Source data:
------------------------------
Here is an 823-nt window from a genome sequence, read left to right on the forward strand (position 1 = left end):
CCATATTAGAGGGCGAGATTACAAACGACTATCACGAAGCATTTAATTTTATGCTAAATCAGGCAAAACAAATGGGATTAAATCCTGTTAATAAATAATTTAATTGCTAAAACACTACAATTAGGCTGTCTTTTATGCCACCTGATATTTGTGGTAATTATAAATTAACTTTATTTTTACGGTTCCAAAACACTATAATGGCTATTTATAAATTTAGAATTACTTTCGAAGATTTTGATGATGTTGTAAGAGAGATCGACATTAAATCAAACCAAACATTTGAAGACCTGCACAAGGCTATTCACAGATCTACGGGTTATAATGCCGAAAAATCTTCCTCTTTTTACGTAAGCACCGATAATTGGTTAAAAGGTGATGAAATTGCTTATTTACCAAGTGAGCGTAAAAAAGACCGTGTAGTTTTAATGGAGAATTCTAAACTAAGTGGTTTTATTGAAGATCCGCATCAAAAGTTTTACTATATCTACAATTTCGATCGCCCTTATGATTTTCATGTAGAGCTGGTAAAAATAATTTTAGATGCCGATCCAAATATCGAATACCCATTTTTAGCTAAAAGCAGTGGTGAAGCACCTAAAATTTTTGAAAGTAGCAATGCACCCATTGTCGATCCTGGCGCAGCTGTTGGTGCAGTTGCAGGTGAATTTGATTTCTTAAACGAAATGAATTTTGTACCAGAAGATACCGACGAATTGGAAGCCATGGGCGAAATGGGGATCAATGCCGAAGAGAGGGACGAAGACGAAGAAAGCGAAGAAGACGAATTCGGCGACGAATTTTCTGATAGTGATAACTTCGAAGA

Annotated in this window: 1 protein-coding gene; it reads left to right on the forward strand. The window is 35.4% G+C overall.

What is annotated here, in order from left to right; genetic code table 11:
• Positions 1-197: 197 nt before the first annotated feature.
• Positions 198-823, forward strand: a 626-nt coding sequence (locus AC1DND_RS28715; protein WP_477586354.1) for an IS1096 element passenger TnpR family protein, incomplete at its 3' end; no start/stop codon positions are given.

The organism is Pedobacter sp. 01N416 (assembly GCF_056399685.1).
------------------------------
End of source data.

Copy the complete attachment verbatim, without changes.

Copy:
Here is an 823-nt window from a genome sequence, read left to right on the forward strand (position 1 = left end):
CCATATTAGAGGGCGAGATTACAAACGACTATCACGAAGCATTTAATTTTATGCTAAATCAGGCAAAACAAATGGGATTAAATCCTGTTAATAAATAATTTAATTGCTAAAACACTACAATTAGGCTGTCTTTTATGCCACCTGATATTTGTGGTAATTATAAATTAACTTTATTTTTACGGTTCCAAAACACTATAATGGCTATTTATAAATTTAGAATTACTTTCGAAGATTTTGATGATGTTGTAAGAGAGATCGACATTAAATCAAACCAAACATTTGAAGACCTGCACAAGGCTATTCACAGATCTACGGGTTATAATGCCGAAAAATCTTCCTCTTTTTACGTAAGCACCGATAATTGGTTAAAAGGTGATGAAATTGCTTATTTACCAAGTGAGCGTAAAAAAGACCGTGTAGTTTTAATGGAGAATTCTAAACTAAGTGGTTTTATTGAAGATCCGCATCAAAAGTTTTACTATATCTACAATTTCGATCGCCCTTATGATTTTCATGTAGAGCTGGTAAAAATAATTTTAGATGCCGATCCAAATATCGAATACCCATTTTTAGCTAAAAGCAGTGGTGAAGCACCTAAAATTTTTGAAAGTAGCAATGCACCCATTGTCGATCCTGGCGCAGCTGTTGGTGCAGTTGCAGGTGAATTTGATTTCTTAAACGAAATGAATTTTGTACCAGAAGATACCGACGAATTGGAAGCCATGGGCGAAATGGGGATCAATGCCGAAGAGAGGGACGAAGACGAAGAAAGCGAAGAAGACGAATTCGGCGACGAATTTTCTGATAGTGATAACTTCGAAGA

Annotated in this window: 1 protein-coding gene; it reads left to right on the forward strand. The window is 35.4% G+C overall.

What is annotated here, in order from left to right; genetic code table 11:
• Positions 1-197: 197 nt before the first annotated feature.
• Positions 198-823, forward strand: a 626-nt coding sequence (locus AC1DND_RS28715; protein WP_477586354.1) for an IS1096 element passenger TnpR family protein, incomplete at its 3' end; no start/stop codon positions are given.

The organism is Pedobacter sp. 01N416 (assembly GCF_056399685.1).